Closings and delays due to Michael

Car shops in the Triad see increased business ahead of holiday travel

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When was the last time you got your oil changed? Your tires rotated? Your brakes checked?

If you're one of the 1.3 million North Carolinians about to hit the road for the Thanksgiving holiday, car shops in the Triad say you should start thinking about getting your cars serviced now.

Shops like Porter's Automotive and Tires in High Point expect Wednesday to be packed. Every year they see drivers wait until the last minute to get their car checked before a big road trip.

But don't let that stop you from visiting a shop. Experts say driving a car that isn't road-ready is a risk that's too dangerous to take.

"We're prepared for the influx of cars," said Vicki Deaton, the manager of Porter's.

Porter's is filling up fast with cars and trucks ready to drive to loved ones this Thanksgiving.

“Always a couple days before, especially the day before, people realize, 'Oh gee, I’m going to be traveling two, three hours,'" Deaton said.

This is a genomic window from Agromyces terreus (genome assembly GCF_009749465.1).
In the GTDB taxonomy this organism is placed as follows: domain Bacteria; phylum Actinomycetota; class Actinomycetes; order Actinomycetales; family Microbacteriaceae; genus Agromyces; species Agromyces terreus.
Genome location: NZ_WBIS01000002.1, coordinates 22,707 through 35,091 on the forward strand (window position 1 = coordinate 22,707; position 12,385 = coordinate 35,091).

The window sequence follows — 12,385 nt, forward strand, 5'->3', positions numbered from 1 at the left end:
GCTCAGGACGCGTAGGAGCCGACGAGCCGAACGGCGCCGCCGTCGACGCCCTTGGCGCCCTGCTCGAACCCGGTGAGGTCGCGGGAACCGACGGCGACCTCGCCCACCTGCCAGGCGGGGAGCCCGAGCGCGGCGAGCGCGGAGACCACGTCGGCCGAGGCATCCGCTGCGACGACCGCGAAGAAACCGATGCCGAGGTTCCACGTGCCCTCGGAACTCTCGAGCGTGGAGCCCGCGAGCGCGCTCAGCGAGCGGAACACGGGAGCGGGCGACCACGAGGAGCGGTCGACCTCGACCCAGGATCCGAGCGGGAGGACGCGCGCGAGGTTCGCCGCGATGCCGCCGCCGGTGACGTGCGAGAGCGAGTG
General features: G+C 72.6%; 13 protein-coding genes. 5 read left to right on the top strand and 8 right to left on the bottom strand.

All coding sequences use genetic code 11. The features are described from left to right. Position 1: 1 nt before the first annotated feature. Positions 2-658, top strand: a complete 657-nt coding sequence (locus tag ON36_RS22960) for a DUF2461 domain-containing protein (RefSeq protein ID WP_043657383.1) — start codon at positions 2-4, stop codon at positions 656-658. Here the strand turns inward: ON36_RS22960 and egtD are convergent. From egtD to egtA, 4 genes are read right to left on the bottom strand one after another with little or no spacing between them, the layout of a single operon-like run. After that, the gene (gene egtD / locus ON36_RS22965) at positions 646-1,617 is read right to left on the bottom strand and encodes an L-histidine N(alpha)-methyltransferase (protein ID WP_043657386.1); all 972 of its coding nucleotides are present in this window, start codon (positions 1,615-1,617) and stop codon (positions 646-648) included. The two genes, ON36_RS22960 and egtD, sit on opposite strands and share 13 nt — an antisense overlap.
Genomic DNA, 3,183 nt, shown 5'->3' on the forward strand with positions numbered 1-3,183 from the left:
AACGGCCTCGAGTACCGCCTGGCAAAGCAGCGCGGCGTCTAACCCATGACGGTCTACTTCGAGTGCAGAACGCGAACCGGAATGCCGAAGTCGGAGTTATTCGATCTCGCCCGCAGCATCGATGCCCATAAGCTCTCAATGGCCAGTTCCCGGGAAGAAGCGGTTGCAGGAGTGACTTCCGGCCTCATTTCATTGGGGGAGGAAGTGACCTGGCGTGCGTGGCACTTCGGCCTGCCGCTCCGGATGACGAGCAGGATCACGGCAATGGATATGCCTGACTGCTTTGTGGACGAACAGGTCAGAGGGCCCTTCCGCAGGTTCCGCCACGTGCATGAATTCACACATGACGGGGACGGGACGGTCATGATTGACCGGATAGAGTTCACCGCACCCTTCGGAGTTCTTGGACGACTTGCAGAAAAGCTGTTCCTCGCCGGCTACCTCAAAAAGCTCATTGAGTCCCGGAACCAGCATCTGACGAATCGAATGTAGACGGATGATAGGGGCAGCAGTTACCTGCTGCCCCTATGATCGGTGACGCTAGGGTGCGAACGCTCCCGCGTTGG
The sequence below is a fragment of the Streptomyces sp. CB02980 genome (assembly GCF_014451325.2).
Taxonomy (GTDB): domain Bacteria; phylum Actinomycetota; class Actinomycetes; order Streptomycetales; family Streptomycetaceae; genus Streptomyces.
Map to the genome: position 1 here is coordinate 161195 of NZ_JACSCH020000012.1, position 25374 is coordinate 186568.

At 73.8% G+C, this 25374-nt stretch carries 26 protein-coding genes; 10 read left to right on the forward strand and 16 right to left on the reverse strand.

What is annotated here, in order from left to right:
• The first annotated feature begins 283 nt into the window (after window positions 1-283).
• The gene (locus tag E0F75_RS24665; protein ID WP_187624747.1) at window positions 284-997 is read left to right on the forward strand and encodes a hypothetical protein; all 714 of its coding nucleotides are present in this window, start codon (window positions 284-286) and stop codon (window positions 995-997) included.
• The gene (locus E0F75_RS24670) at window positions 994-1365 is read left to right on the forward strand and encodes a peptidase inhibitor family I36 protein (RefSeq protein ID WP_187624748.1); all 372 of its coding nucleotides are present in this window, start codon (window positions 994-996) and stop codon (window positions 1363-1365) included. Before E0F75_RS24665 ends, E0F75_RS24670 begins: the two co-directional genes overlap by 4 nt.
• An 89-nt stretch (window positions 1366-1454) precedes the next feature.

"I knew they’d be busy, especially tomorrow, everybody waiting until the last minute," Scott Griffin said.

Drivers like Griffin want to make sure their wheels and engines are can withstand his Thanksgiving trip to Myrtle Beach.

“Oil change, that’s important," he said. "But tires especially. I mean, you don’t know if you have a bad place in the tire. You could have a nail in there. Going down the road at 65, 70 mph, your tire blows and you’re going to lose control of your car, hurting yourself or someone else.”

Those types of crashes happen every year. In 2016, 17 people died on North Carolina highways over the Thanksgiving holiday, according to the North Carolina Department of Public Safety.

One of the deadliest highways in the country runs right through North Carolina. Interstate 85 made the number-15 spot on this year's list of 25 deadliest highways, put together by the GPS tracking company Teletrac Navman.

Deaton says she's seen the results of accidents first-hand that could have been avoided with some preventative maintenance.

“Always check all the fluids, check the hoses, check the belts," she said. "Makes sure all the filters are in good shape, make sure the tires are in good shape, road worthy. And also, check brakes.”

Bringing your car in may be a hassle, but Deaton says it should be a priority that could save a life.

If you still need to get your car serviced before you hit the road, check with your local shop to see if they take appointments.

Most places accept walk-ins, just be prepared for a long wait on Wednesday.